As a child and growing up I always read anything I could get my hands on – from Enid Blyton to Robert Louis Stevenson, with Richard Adams’ Watership Down’ and Kenneth Grahame’s ‘Wind in the Willows’ having a special place in my heart. In later years I have gone through phases with Science Fiction and Fantasy probably being the first. Followed by the crime and court procedural novels of John Grisham, Lee Child’s Reacher novels, Michael Connelly, Ann Cleeves, Particia Cornwell… the list is almost endless but I have read everything written by these authors and many more. In the last ten years my first love has been historical novels with Pauline Gedge and Bernard Cornwell being the writers I most enjoy in this genre, however I read so many novels by many different novelists. I think I can sum up my taste as ‘anything which is well written and true to the time period it is written in.’
Is there a writer whose brain you would love to pick for advice? Who would that be and why?
This is a great question – by which I mean almost impossible to answer!
I suppose Bernard Cornwall and Stephen King would be high on the list as he is such prolific writers with seemingly bottomless pits of imagination. But, I think I would choose James A. Michener, whose Novel ‘Hawaii’ I read in my early teens and it gave me a love of family sagas. I would have liked to ask him how he was able to write novels where because of death and tragedy there is a constant stream of characters but each well rounded and believable.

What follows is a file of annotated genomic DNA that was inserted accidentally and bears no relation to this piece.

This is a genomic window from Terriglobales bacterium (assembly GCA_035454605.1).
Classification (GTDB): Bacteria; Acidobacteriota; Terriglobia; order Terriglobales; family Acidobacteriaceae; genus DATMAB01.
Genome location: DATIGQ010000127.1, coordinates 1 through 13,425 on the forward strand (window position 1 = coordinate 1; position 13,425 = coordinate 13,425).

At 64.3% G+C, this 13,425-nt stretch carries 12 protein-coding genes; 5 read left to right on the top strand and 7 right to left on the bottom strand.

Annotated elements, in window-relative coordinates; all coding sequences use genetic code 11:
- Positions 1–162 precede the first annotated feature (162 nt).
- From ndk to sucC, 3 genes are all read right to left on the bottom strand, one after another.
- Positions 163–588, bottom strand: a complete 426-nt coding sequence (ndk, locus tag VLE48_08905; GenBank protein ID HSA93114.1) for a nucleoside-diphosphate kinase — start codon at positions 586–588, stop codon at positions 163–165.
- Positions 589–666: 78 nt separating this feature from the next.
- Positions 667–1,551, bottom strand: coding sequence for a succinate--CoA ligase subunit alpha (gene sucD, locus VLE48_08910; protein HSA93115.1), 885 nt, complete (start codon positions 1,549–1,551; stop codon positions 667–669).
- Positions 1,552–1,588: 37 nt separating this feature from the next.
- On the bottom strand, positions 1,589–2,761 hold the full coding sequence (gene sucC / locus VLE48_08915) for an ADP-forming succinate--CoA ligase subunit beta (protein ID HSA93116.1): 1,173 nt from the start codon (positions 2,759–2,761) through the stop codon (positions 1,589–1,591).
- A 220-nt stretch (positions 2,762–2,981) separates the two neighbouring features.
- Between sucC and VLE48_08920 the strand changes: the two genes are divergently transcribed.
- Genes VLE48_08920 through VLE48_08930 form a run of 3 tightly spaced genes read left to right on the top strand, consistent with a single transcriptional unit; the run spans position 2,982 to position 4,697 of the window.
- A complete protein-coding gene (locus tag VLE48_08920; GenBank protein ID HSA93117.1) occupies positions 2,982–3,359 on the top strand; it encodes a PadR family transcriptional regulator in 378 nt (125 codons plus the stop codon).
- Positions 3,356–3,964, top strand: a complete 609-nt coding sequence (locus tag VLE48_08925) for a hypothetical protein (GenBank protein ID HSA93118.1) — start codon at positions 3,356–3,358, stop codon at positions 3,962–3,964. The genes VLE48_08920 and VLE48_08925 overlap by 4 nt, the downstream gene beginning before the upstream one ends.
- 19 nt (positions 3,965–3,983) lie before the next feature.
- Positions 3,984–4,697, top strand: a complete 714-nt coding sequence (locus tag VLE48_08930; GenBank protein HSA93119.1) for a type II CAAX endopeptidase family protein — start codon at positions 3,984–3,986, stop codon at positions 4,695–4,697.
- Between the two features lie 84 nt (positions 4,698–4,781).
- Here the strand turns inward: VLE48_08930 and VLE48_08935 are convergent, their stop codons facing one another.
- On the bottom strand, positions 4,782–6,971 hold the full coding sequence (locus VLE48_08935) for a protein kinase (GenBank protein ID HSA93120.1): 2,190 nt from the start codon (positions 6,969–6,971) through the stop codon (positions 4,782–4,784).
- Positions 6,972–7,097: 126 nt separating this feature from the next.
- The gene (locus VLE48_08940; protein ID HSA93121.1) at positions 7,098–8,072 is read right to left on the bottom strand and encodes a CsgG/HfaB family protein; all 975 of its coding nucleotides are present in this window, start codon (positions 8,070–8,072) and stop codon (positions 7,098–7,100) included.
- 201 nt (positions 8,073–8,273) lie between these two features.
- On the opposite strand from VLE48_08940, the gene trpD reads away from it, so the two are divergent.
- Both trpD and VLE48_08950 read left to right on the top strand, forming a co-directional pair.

If you could, which fictional character (from your own book(s) or someone else’s) would you like to invite for tea and why?
It would have to be ‘The Mad Hatter’ from the Lewis Carroll ‘Alice’ stories. Simply because the tea would go on forever and I’d never know what would happen next.
Do you have some rituals or habits whilst writing?
I have no rituals, but I, like many other writers, particularly of historical fiction, have a habit of going down research wormholes and spending copious amounts of time on researching the most miniscule of details!
Where do you come up with your idea(s)? Do people in your life need to be worried? 😉
It depends on the genre I am working in. If historical, it will be a person who lived or event which took place in the period I am looking at. Currently I am writing a novel based entirely around a body discovered in a grave from more than a thousand years ago. How did he get there? Why was he buried with those items?
If writing more contemporary stories, again I like to find a factual basis, but yes, I do base certain characteristics of the people in my novels on people I know now or have known previously. Hopefully they are sufficiently disguised so no-one will take offence.
Are you a plotter or do you go with the flow, as a pantser?
I fall in the middle and tend to call myself a ‘planster.’ I tend to want to know where the story I am writing is going to end, but generally the road to get there is completely left to the moment. It’s like deciding to go from John o’Groats to Landsend. You know you have to go in a general south westerly direction but there can be unsinposted side roads and roundabouts you weren’t expecting which can take the journey anywhere.
Can you give novice writers some tips (do’s/don’ts)?
That’s easy – do believe in yourself and your writing and don’t give up.
What are your futureplans as an author?
I am writing the sequel to my Egyptian Novel. The story is set to cover a further 75 years or so of history which will take another four books to tell.
There is potentially a sequel to ‘The Atenisti’ in the offing and the story I mentioned before about the ancient skeleton.
Last, but not least : Can you give my readers one teaser from your book, which is featured here on my blog, please?
‘Always leave expecting not to return,’ more of Giacomo’s wise words. I never disobeyed one of his lessons. He disobeyed once and it got him killed…
Giacomo had always liked neat and tidy, he would not have liked his own crime scene photos. There is nothing neat about having your face chewed off and throat ripped out by dogs.
Isn’t that a great reason to pick up the book and read it?!
Thanks once again, Aidan K. Morrissey, for this lovely interview!
The Magic of Wor(l)ds